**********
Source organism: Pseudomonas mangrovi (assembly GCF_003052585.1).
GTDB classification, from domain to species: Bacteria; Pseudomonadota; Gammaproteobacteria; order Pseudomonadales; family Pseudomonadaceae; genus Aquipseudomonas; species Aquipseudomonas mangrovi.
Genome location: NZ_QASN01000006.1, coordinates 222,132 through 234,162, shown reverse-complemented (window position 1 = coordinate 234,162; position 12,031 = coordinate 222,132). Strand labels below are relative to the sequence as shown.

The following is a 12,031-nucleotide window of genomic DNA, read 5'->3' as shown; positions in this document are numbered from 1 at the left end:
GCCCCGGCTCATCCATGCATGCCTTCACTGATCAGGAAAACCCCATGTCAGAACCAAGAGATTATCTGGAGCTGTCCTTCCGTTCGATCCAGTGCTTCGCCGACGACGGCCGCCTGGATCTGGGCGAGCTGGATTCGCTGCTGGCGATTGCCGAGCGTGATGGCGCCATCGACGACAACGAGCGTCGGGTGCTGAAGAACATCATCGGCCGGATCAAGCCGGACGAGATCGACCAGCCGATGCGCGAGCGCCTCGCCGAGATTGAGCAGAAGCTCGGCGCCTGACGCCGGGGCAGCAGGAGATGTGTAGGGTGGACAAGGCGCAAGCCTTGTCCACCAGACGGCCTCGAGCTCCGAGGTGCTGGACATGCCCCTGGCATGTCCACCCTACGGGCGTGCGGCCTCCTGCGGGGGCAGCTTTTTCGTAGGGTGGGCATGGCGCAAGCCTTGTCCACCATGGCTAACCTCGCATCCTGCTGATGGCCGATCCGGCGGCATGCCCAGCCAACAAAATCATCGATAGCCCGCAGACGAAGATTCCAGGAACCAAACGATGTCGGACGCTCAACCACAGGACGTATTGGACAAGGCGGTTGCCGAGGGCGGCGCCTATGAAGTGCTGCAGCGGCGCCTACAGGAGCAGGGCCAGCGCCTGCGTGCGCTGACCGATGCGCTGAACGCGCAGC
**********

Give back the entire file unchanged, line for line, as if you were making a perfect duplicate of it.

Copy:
Source organism: Pseudomonas mangrovi (assembly GCF_003052585.1).
GTDB classification, from domain to species: Bacteria; Pseudomonadota; Gammaproteobacteria; order Pseudomonadales; family Pseudomonadaceae; genus Aquipseudomonas; species Aquipseudomonas mangrovi.
Genome location: NZ_QASN01000006.1, coordinates 222,132 through 234,162, shown reverse-complemented (window position 1 = coordinate 234,162; position 12,031 = coordinate 222,132). Strand labels below are relative to the sequence as shown.

The following is a 12,031-nucleotide window of genomic DNA, read 5'->3' as shown; positions in this document are numbered from 1 at the left end:
GCCCCGGCTCATCCATGCATGCCTTCACTGATCAGGAAAACCCCATGTCAGAACCAAGAGATTATCTGGAGCTGTCCTTCCGTTCGATCCAGTGCTTCGCCGACGACGGCCGCCTGGATCTGGGCGAGCTGGATTCGCTGCTGGCGATTGCCGAGCGTGATGGCGCCATCGACGACAACGAGCGTCGGGTGCTGAAGAACATCATCGGCCGGATCAAGCCGGACGAGATCGACCAGCCGATGCGCGAGCGCCTCGCCGAGATTGAGCAGAAGCTCGGCGCCTGACGCCGGGGCAGCAGGAGATGTGTAGGGTGGACAAGGCGCAAGCCTTGTCCACCAGACGGCCTCGAGCTCCGAGGTGCTGGACATGCCCCTGGCATGTCCACCCTACGGGCGTGCGGCCTCCTGCGGGGGCAGCTTTTTCGTAGGGTGGGCATGGCGCAAGCCTTGTCCACCATGGCTAACCTCGCATCCTGCTGATGGCCGATCCGGCGGCATGCCCAGCCAACAAAATCATCGATAGCCCGCAGACGAAGATTCCAGGAACCAAACGATGTCGGACGCTCAACCACAGGACGTATTGGACAAGGCGGTTGCCGAGGGCGGCGCCTATGAAGTGCTGCAGCGGCGCCTACAGGAGCAGGGCCAGCGCCTGCGTGCGCTGACCGATGCGCTGAACGCGCAGC